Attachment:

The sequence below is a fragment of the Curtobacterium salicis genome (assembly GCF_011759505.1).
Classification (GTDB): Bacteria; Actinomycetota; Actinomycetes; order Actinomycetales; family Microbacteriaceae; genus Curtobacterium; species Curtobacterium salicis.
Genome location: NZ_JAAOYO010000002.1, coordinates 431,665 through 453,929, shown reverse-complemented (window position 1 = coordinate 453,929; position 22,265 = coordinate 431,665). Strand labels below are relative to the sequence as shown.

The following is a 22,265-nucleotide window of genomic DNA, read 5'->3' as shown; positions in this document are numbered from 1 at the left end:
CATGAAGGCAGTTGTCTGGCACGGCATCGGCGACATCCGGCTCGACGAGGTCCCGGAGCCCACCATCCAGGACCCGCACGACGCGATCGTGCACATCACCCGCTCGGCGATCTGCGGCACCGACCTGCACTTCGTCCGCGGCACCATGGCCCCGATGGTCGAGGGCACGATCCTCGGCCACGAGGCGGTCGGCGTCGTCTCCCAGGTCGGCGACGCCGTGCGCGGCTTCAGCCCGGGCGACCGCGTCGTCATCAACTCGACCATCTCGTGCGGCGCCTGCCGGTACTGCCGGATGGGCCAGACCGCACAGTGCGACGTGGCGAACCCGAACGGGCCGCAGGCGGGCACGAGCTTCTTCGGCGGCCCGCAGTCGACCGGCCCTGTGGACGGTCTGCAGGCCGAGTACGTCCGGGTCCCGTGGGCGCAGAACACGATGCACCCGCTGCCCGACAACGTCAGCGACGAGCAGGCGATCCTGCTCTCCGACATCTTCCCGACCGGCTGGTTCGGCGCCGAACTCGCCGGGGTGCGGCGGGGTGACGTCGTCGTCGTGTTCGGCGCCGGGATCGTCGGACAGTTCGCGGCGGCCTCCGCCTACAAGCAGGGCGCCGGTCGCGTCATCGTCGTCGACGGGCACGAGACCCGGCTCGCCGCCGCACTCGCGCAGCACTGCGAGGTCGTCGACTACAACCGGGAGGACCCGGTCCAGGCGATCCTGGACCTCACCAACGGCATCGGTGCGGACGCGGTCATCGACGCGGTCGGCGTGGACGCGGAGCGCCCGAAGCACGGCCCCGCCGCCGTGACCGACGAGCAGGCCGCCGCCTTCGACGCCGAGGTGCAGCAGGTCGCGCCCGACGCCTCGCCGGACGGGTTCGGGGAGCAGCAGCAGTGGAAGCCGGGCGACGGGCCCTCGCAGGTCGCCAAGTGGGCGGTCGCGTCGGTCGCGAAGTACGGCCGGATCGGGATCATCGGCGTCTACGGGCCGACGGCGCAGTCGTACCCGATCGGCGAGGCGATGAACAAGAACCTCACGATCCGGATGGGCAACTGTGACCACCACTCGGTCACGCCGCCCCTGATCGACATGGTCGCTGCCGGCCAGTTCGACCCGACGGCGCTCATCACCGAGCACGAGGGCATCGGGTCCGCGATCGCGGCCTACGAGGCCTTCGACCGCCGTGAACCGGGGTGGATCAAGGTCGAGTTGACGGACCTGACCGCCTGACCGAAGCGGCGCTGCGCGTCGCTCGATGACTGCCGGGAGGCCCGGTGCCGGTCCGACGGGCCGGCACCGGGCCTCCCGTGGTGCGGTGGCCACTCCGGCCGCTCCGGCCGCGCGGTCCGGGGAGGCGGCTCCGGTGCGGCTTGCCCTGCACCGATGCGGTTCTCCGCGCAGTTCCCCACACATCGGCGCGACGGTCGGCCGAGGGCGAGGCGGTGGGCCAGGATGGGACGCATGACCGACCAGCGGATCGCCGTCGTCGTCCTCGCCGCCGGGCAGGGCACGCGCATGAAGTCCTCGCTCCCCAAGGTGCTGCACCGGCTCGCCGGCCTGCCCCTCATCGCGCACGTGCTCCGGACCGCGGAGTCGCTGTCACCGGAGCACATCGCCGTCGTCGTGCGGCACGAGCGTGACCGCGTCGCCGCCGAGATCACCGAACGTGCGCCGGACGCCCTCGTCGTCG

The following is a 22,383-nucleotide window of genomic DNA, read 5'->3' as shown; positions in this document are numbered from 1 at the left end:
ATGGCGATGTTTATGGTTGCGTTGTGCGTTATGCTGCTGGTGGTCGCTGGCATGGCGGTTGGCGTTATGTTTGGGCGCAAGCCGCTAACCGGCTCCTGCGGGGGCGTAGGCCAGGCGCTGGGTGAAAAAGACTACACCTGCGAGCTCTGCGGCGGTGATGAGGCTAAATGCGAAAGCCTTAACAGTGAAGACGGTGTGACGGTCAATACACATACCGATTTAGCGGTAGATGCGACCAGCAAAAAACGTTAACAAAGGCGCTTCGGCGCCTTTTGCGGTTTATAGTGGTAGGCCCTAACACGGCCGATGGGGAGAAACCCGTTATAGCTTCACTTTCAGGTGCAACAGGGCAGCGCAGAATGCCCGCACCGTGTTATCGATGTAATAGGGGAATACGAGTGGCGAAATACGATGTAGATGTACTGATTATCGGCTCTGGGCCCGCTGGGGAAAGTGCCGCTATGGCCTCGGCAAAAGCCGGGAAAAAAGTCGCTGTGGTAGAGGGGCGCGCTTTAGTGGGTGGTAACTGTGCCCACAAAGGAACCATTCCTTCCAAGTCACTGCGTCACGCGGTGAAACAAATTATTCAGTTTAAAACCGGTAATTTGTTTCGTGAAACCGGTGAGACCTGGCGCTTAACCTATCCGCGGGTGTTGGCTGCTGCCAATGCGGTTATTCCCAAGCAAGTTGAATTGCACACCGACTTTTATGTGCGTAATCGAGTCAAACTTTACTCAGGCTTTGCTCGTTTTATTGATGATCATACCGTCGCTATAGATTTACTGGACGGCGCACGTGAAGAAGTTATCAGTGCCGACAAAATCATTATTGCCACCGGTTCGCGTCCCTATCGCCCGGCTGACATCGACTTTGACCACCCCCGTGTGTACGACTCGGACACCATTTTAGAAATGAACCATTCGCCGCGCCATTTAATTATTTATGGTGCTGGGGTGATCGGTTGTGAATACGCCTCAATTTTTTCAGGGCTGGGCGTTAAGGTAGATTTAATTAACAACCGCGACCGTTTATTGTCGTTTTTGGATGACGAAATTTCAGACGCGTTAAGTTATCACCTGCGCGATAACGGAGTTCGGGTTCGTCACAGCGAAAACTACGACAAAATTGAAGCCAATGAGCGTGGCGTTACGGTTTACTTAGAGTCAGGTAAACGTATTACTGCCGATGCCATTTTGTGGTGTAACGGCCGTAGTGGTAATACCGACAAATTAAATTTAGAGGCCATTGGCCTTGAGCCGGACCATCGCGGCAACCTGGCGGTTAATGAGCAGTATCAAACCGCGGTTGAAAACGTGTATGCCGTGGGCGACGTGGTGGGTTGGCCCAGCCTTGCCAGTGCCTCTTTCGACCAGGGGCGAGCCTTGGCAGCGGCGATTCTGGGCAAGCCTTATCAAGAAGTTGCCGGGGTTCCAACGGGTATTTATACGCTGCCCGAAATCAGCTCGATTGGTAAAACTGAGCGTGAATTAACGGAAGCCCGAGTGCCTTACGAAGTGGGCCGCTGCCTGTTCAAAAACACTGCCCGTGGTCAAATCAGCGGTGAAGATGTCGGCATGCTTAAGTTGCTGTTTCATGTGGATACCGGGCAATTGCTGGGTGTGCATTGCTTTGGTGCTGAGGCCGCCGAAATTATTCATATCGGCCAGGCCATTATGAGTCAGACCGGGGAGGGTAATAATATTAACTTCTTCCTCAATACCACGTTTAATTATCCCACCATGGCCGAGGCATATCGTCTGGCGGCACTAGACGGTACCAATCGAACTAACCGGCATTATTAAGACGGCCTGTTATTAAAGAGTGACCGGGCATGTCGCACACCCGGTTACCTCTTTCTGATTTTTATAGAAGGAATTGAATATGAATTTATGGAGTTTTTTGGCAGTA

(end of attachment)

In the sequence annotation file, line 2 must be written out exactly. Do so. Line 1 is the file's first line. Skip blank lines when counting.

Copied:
Classification (GTDB): Bacteria; Actinomycetota; Actinomycetes; order Actinomycetales; family Microbacteriaceae; genus Curtobacterium; species Curtobacterium salicis.